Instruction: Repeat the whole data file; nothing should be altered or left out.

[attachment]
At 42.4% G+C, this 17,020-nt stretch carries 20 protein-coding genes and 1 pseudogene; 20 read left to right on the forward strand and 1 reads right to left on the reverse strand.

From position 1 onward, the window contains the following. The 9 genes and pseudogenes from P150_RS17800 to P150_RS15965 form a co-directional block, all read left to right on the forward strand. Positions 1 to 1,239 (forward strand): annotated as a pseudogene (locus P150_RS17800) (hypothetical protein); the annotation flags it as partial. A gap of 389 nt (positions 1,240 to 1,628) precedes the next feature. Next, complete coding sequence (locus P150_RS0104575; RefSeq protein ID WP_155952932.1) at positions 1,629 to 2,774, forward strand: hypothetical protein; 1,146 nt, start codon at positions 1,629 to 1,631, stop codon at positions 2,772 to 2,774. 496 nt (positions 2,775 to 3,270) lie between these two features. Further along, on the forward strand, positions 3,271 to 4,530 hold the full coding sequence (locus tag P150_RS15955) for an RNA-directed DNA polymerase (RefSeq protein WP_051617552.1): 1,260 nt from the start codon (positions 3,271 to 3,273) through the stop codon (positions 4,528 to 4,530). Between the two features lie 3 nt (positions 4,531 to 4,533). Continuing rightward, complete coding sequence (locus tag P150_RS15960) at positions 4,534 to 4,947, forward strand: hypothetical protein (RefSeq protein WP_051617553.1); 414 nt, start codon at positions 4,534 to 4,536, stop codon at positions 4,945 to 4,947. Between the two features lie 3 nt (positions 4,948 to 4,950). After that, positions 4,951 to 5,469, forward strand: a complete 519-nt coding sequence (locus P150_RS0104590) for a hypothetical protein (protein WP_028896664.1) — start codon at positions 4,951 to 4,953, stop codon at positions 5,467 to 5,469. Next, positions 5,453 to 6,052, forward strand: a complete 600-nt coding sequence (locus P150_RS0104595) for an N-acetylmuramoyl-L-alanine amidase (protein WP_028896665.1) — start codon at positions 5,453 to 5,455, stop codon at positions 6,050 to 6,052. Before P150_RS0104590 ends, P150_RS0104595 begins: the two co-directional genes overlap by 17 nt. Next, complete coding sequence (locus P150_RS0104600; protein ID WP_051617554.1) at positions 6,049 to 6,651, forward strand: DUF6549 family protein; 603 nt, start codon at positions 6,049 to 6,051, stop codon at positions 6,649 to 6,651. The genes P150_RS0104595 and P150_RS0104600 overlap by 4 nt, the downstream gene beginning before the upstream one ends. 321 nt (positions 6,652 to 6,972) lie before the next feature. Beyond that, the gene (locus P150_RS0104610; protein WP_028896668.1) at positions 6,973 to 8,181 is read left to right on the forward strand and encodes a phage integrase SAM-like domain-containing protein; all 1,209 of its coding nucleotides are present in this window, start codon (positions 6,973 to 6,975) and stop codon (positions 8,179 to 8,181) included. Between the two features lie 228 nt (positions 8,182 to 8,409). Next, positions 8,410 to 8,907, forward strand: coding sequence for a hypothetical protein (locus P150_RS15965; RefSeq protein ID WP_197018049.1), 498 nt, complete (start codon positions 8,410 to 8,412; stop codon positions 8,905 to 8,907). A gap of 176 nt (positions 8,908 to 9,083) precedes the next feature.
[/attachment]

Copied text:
At 42.4% G+C, this 17,020-nt stretch carries 20 protein-coding genes and 1 pseudogene; 20 read left to right on the forward strand and 1 reads right to left on the reverse strand.

From position 1 onward, the window contains the following. The 9 genes and pseudogenes from P150_RS17800 to P150_RS15965 form a co-directional block, all read left to right on the forward strand. Positions 1 to 1,239 (forward strand): annotated as a pseudogene (locus P150_RS17800) (hypothetical protein); the annotation flags it as partial. A gap of 389 nt (positions 1,240 to 1,628) precedes the next feature. Next, complete coding sequence (locus P150_RS0104575; RefSeq protein ID WP_155952932.1) at positions 1,629 to 2,774, forward strand: hypothetical protein; 1,146 nt, start codon at positions 1,629 to 1,631, stop codon at positions 2,772 to 2,774. 496 nt (positions 2,775 to 3,270) lie between these two features. Further along, on the forward strand, positions 3,271 to 4,530 hold the full coding sequence (locus tag P150_RS15955) for an RNA-directed DNA polymerase (RefSeq protein WP_051617552.1): 1,260 nt from the start codon (positions 3,271 to 3,273) through the stop codon (positions 4,528 to 4,530). Between the two features lie 3 nt (positions 4,531 to 4,533). Continuing rightward, complete coding sequence (locus tag P150_RS15960) at positions 4,534 to 4,947, forward strand: hypothetical protein (RefSeq protein WP_051617553.1); 414 nt, start codon at positions 4,534 to 4,536, stop codon at positions 4,945 to 4,947. Between the two features lie 3 nt (positions 4,948 to 4,950). After that, positions 4,951 to 5,469, forward strand: a complete 519-nt coding sequence (locus P150_RS0104590) for a hypothetical protein (protein WP_028896664.1) — start codon at positions 4,951 to 4,953, stop codon at positions 5,467 to 5,469. Next, positions 5,453 to 6,052, forward strand: a complete 600-nt coding sequence (locus P150_RS0104595) for an N-acetylmuramoyl-L-alanine amidase (protein WP_028896665.1) — start codon at positions 5,453 to 5,455, stop codon at positions 6,050 to 6,052. Before P150_RS0104590 ends, P150_RS0104595 begins: the two co-directional genes overlap by 17 nt. Next, complete coding sequence (locus P150_RS0104600; protein ID WP_051617554.1) at positions 6,049 to 6,651, forward strand: DUF6549 family protein; 603 nt, start codon at positions 6,049 to 6,051, stop codon at positions 6,649 to 6,651. The genes P150_RS0104595 and P150_RS0104600 overlap by 4 nt, the downstream gene beginning before the upstream one ends. 321 nt (positions 6,652 to 6,972) lie before the next feature. Beyond that, the gene (locus P150_RS0104610; protein WP_028896668.1) at positions 6,973 to 8,181 is read left to right on the forward strand and encodes a phage integrase SAM-like domain-containing protein; all 1,209 of its coding nucleotides are present in this window, start codon (positions 6,973 to 6,975) and stop codon (positions 8,179 to 8,181) included. Between the two features lie 228 nt (positions 8,182 to 8,409). Next, positions 8,410 to 8,907, forward strand: coding sequence for a hypothetical protein (locus P150_RS15965; RefSeq protein ID WP_197018049.1), 498 nt, complete (start codon positions 8,410 to 8,412; stop codon positions 8,905 to 8,907). A gap of 176 nt (positions 8,908 to 9,083) precedes the next feature.